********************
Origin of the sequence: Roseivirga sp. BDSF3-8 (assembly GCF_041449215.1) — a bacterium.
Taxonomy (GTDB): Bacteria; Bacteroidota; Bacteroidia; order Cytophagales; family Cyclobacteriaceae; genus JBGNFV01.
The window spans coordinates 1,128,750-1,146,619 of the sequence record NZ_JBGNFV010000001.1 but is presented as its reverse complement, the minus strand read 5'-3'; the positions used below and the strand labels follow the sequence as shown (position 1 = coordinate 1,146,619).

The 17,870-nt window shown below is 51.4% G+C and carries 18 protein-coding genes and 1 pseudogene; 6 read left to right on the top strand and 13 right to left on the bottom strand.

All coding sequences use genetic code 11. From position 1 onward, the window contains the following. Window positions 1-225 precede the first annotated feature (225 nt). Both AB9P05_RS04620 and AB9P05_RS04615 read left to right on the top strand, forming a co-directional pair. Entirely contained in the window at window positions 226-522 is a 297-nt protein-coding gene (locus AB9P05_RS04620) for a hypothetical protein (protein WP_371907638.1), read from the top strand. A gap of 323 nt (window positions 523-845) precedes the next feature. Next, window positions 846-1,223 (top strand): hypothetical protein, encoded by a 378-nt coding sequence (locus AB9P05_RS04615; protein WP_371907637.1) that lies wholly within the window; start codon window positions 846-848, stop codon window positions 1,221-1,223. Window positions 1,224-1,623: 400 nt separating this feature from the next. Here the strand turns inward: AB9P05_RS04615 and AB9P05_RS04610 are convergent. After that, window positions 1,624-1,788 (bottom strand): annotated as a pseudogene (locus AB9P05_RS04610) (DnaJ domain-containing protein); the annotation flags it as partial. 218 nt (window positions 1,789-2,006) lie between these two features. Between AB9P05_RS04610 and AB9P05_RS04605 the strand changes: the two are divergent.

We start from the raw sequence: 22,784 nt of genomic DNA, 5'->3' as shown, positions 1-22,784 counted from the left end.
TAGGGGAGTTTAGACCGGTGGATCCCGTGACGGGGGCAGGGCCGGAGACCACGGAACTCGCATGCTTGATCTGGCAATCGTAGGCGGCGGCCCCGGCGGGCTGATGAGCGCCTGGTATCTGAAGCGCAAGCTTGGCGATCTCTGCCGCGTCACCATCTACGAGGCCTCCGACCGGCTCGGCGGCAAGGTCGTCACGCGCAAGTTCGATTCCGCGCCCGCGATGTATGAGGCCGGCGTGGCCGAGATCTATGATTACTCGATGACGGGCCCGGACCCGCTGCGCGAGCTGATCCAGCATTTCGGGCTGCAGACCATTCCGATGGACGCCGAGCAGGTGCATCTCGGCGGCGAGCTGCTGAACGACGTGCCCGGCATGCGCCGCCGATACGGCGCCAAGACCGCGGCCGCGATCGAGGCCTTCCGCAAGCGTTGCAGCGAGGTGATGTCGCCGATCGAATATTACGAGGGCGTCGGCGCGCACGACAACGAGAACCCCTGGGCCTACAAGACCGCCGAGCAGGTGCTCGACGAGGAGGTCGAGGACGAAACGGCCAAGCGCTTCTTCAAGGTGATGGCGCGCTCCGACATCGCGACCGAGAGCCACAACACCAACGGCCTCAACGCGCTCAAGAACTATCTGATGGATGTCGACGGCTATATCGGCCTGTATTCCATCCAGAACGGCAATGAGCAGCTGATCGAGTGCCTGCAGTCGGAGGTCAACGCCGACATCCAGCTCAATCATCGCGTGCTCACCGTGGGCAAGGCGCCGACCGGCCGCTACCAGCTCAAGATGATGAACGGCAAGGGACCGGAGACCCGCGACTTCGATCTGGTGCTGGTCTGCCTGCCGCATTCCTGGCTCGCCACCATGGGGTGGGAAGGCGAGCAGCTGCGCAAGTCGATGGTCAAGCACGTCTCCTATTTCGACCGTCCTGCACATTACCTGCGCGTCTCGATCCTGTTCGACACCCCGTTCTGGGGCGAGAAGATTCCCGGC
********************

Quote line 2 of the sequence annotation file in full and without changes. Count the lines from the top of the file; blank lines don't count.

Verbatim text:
Taxonomy (GTDB): Bacteria; Bacteroidota; Bacteroidia; order Cytophagales; family Cyclobacteriaceae; genus JBGNFV01.